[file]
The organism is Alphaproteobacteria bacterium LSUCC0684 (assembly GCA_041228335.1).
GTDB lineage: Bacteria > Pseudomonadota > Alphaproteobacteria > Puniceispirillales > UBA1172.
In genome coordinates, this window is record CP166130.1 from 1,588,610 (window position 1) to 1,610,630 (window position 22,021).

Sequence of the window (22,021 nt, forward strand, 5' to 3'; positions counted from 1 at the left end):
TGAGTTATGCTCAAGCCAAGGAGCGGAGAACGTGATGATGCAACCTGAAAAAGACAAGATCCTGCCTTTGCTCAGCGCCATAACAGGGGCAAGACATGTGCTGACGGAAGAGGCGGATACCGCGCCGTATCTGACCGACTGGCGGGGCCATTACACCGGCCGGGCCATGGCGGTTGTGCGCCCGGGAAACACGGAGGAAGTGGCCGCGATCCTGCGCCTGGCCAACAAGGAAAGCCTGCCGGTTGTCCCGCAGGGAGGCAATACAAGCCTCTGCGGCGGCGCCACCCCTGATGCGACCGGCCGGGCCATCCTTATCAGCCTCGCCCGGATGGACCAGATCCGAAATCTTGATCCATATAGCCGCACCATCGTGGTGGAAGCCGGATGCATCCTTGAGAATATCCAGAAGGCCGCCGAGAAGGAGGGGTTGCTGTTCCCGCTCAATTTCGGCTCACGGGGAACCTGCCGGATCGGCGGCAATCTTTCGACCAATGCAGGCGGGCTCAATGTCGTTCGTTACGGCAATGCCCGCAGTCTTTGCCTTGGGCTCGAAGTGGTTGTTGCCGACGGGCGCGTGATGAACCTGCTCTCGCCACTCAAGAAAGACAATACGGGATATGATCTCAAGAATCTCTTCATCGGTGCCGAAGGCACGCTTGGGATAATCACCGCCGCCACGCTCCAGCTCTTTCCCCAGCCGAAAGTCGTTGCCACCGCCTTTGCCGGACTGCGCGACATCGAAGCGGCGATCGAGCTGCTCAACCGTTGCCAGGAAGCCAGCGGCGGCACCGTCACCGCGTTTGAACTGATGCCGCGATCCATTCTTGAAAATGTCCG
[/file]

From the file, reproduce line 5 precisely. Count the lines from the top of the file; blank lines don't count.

TGAGTTATGCTCAAGCCAAGGAGCGGAGAACGTGATGATGCAACCTGAAAAAGACAAGATCCTGCCTTTGCTCAGCGCCATAACAGGGGCAAGACATGTGCTGACGGAAGAGGCGGATACCGCGCCGTATCTGACCGACTGGCGGGGCCATTACACCGGCCGGGCCATGGCGGTTGTGCGCCCGGGAAACACGGAGGAAGTGGCCGCGATCCTGCGCCTGGCCAACAAGGAAAGCCTGCCGGTTGTCCCGCAGGGAGGCAATACAAGCCTCTGCGGCGGCGCCACCCCTGATGCGACCGGCCGGGCCATCCTTATCAGCCTCGCCCGGATGGACCAGATCCGAAATCTTGATCCATATAGCCGCACCATCGTGGTGGAAGCCGGATGCATCCTTGAGAATATCCAGAAGGCCGCCGAGAAGGAGGGGTTGCTGTTCCCGCTCAATTTCGGCTCACGGGGAACCTGCCGGATCGGCGGCAATCTTTCGACCAATGCAGGCGGGCTCAATGTCGTTCGTTACGGCAATGCCCGCAGTCTTTGCCTTGGGCTCGAAGTGGTTGTTGCCGACGGGCGCGTGATGAACCTGCTCTCGCCACTCAAGAAAGACAATACGGGATATGATCTCAAGAATCTCTTCATCGGTGCCGAAGGCACGCTTGGGATAATCACCGCCGCCACGCTCCAGCTCTTTCCCCAGCCGAAAGTCGTTGCCACCGCCTTTGCCGGACTGCGCGACATCGAAGCGGCGATCGAGCTGCTCAACCGTTGCCAGGAAGCCAGCGGCGGCACCGTCACCGCGTTTGAACTGATGCCGCGATCCATTCTTGAAAATGTCCG